UK Economy Report

The Financial Times reports that 7-2 vote in favour of a quarter-point point base rate rise. Following the MPC’s announcement, markets reacted coolly; sterling fell 1.4 per cent against the dollar as traders concluded that the cost of borrowing would rise more slowly than expected.  The MPC now expects the UK economy to grow at 1.7 per cent per annum over three years.

The Financial Times also suggests that it will be some time before the effects of the rise are felt by borrowers, as most are on fixed-rate deals. The Bank of England estimates that the average cost to mortgage holders, when commercial rates do reflect the increase, will be £15 per month.  It’s expected to be felt more quickly by savers, with KPMG economist Yael Selfin quoted as saying that ‘long-suffering savers will rejoice’.

Family spending cuts could hit property transactions:


The Times predicts that 400,000 households will be forced to cut spending to balance their books following the rise.  The BoE estimates that 1.5 per cent of households have mortgages that cost more than 40 per cent of their monthly pre-tax income, and that for every £20 of extra interest payments, borrowers cut spending by £10. The article speculates that this may create a slowdown in the property market as families shy away from major commitments.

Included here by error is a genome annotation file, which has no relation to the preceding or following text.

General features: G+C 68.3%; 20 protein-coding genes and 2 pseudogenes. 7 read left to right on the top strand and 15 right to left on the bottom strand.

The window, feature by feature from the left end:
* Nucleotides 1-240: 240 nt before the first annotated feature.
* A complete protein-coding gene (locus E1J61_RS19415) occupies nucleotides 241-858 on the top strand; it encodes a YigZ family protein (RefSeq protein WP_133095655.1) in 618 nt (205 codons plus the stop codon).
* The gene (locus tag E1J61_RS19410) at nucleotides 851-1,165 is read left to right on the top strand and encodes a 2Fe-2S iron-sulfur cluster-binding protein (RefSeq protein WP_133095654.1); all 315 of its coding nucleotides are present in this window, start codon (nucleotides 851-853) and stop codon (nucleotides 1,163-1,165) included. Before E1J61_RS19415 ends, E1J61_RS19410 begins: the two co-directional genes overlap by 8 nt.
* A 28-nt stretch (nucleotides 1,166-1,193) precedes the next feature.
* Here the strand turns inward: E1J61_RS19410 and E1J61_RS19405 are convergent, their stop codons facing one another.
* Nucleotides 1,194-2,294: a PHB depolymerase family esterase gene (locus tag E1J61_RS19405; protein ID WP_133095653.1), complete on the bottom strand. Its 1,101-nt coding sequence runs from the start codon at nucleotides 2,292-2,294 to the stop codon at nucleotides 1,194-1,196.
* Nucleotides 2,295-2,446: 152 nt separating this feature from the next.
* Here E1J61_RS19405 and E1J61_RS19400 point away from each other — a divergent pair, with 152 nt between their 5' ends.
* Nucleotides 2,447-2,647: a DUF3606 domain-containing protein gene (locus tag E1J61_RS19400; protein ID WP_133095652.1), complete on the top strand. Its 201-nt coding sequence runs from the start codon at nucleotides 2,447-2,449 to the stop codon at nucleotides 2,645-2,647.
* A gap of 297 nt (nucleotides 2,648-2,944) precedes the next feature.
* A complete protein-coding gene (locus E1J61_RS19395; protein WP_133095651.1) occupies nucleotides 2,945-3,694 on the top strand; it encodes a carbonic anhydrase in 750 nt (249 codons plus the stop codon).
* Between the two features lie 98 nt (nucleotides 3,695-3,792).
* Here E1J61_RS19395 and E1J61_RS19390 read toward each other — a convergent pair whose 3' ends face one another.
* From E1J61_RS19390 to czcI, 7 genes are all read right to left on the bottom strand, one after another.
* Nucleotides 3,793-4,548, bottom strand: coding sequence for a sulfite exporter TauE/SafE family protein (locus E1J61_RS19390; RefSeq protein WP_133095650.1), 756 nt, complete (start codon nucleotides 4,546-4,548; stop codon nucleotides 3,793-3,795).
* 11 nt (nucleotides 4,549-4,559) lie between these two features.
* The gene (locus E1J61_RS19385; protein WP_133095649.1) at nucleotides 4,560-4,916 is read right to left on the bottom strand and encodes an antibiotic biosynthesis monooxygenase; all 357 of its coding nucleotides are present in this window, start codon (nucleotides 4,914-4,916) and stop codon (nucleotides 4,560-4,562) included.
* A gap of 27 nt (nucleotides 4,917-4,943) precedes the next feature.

Britain will suffer without a Brexit deal says Carney:


The Times reports that the BoE has sent another strong signal that a Brexit deal is of paramount importance to economic stability, and that the decision to leave the EU has affected investment and labour supply. Inflation is expected to peak at 3.2 per cent for October. Speaking at the launch of the Bank’s inflation report, Mark Carney said that most businesses are working on the assumption that there will be a transition   arrangement, and that the level of progress on reaching a deal will have a major effect on confidence in the weeks ahead.


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